Op Art Birds

Gray Catbird

Gray Catbird

Baltimore Oriole

Male Baltimore Oriole on a Gray Catbird background, collecting food (assassin bugs) for nestlings 

Baltimore Oriole

Male Baltimore Oriole on a Gray Catbird background

Baltimore Oriole

Female Baltimore Oriole on a Gray Catbird background

Baltimore Oriole

Baltimore Oriole on a Gray Catbird background

Gray Catbird

Gray Catbird on one of my Baltimore Oriole backgrounds

Baltimore Oriole

Male Baltimore Oriole

Baltimore Oriole

Juvenile Baltimore Oriole

Baltimore Oriole

Male Baltimore Oriole

Baltimore Oriole

Male Baltimore Oriole collecting food (assassin bugs) for nestlings

I’ve hit a slow patch with freelance work, so I’ve had some extra time to put into several projects that have been on the back burner for a while. These photos are the result of one of those projects.

When I was in art school, I did a variety of paintings that were op art-ish.* I suppose that style of art appeals to me because it is precise. I was a big fan of Victor Vasarely, Julian Stanczak, Carlos Cruz-Diez and others. Back in 1990 I was doing stripy, taped-line paintings on two-sided, 3D, curved canvases. I thought it would be interesting to investigate those again, this time using the colors from different birds. That sounds simple enough, but here is the tricky part: I wanted to get photos of the actual birds on the art… without any Photoshop trickery.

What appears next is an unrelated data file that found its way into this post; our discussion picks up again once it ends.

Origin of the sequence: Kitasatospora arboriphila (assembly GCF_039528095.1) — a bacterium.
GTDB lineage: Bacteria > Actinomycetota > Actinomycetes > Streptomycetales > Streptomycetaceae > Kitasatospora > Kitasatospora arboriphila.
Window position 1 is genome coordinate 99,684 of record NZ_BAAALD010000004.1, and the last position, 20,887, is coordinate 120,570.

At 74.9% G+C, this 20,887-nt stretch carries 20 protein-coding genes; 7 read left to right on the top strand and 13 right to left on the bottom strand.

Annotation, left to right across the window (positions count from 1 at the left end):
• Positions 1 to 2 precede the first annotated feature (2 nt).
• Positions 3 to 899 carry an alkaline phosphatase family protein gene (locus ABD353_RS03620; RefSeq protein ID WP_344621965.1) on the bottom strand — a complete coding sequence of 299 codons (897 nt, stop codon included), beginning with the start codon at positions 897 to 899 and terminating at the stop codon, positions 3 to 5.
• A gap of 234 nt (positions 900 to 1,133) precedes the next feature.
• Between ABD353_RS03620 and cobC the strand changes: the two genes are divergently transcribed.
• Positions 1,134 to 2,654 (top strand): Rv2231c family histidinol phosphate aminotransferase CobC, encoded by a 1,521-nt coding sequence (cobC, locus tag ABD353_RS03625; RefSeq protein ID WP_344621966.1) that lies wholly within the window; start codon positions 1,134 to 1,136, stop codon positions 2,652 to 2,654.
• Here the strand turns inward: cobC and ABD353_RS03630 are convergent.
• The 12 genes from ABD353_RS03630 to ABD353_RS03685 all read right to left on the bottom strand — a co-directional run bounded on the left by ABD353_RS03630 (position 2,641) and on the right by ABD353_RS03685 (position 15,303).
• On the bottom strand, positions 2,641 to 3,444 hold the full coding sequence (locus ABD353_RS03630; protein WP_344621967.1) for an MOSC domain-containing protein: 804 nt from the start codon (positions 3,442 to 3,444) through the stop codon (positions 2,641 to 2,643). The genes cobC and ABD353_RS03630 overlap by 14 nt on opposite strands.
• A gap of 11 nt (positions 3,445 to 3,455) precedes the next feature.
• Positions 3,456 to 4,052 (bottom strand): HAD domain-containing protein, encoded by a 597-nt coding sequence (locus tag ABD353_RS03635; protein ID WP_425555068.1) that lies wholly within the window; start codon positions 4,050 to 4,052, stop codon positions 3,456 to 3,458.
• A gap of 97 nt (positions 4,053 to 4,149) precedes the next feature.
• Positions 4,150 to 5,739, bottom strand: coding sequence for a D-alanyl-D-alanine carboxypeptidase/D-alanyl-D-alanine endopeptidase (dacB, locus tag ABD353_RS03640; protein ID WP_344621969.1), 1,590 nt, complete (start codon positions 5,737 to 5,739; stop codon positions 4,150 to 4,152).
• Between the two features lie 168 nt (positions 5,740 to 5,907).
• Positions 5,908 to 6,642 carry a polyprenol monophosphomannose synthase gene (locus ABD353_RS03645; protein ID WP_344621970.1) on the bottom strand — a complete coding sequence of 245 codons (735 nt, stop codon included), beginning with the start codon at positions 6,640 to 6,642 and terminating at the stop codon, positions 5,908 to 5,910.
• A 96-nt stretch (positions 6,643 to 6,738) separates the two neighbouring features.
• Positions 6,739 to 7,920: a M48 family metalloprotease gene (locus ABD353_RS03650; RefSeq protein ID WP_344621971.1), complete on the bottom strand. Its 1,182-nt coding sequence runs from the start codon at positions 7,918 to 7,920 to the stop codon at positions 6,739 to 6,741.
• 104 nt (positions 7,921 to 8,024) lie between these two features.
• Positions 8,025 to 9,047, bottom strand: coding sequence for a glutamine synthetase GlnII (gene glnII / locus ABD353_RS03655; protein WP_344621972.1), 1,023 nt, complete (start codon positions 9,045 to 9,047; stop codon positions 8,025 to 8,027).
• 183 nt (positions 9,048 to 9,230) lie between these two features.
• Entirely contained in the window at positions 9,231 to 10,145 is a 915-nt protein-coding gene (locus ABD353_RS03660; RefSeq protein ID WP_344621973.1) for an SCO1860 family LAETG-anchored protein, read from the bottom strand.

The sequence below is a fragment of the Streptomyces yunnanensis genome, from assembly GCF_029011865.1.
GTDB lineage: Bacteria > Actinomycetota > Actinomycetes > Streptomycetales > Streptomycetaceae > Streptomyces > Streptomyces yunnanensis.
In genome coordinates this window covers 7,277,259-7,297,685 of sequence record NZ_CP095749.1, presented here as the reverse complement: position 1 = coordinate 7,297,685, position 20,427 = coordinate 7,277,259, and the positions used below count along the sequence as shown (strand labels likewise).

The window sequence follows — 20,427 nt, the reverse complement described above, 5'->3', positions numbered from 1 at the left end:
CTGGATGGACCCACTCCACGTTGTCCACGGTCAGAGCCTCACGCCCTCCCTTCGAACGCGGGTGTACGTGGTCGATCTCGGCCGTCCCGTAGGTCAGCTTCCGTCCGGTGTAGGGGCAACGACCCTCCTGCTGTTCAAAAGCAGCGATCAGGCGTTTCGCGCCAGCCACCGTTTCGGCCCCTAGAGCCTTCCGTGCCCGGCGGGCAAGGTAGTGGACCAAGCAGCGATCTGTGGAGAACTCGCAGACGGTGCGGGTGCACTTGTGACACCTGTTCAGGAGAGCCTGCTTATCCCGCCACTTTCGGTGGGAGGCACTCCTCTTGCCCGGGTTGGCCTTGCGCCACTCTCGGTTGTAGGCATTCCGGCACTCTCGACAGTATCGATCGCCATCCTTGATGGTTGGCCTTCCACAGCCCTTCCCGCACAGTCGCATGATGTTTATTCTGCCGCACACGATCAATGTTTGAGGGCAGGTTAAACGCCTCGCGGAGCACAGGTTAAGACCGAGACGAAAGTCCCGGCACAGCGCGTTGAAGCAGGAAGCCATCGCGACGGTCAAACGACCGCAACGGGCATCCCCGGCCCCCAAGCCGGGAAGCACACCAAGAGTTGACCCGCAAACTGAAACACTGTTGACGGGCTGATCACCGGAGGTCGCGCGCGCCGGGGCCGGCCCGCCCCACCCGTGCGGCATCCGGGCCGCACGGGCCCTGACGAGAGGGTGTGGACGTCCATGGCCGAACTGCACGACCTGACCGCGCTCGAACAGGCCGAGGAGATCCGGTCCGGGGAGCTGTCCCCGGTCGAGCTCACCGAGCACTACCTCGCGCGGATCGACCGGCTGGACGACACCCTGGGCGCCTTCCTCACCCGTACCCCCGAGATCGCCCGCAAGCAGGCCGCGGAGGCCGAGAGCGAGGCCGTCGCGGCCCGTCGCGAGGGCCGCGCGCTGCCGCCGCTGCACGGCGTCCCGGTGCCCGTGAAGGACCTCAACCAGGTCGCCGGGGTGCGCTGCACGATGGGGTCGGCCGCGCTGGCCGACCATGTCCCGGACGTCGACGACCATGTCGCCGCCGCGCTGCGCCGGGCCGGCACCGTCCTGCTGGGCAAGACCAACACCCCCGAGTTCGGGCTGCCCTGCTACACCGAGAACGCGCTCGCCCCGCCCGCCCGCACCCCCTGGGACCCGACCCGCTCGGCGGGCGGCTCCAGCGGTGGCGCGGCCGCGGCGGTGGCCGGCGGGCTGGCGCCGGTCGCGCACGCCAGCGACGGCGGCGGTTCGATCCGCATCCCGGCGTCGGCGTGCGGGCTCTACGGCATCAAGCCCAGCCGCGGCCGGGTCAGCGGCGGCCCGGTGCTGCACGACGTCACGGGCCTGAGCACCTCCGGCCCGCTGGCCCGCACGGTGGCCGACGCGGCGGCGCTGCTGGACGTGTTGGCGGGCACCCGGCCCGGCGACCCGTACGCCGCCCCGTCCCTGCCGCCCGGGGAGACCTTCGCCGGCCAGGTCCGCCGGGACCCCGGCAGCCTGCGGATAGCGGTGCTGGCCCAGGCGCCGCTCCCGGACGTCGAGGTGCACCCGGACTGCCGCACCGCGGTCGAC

I designed the artwork on the computer using Adobe Illustrator and Lightwave 3D. After printing each piece, I placed it in the backyard on a special feeder that I built. It’s designed to attract birds as well as to support the artwork, which is sliced into two sections and positioned in front of (below) and behind the bird. The images were taken with a 100mm f2.8 macro on a wirelessly triggered, tripod-mounted camera. Except for small adjustments like cropping and straightening, no Photoshop techniques were used to manipulate these photos!

The Baltimore Orioles were much less skittish than the Gray Catbirds. I had several background designs for each and found that although the backgrounds weren’t specifically intended to work with every bird, they all made for interesting images. The American Robin designs are coming up next.

* Op art, or optical art, is a form of abstract art that gives the illusion of movement by the precise use of pattern and color OR in which conflicting patterns emerge and overlap. 

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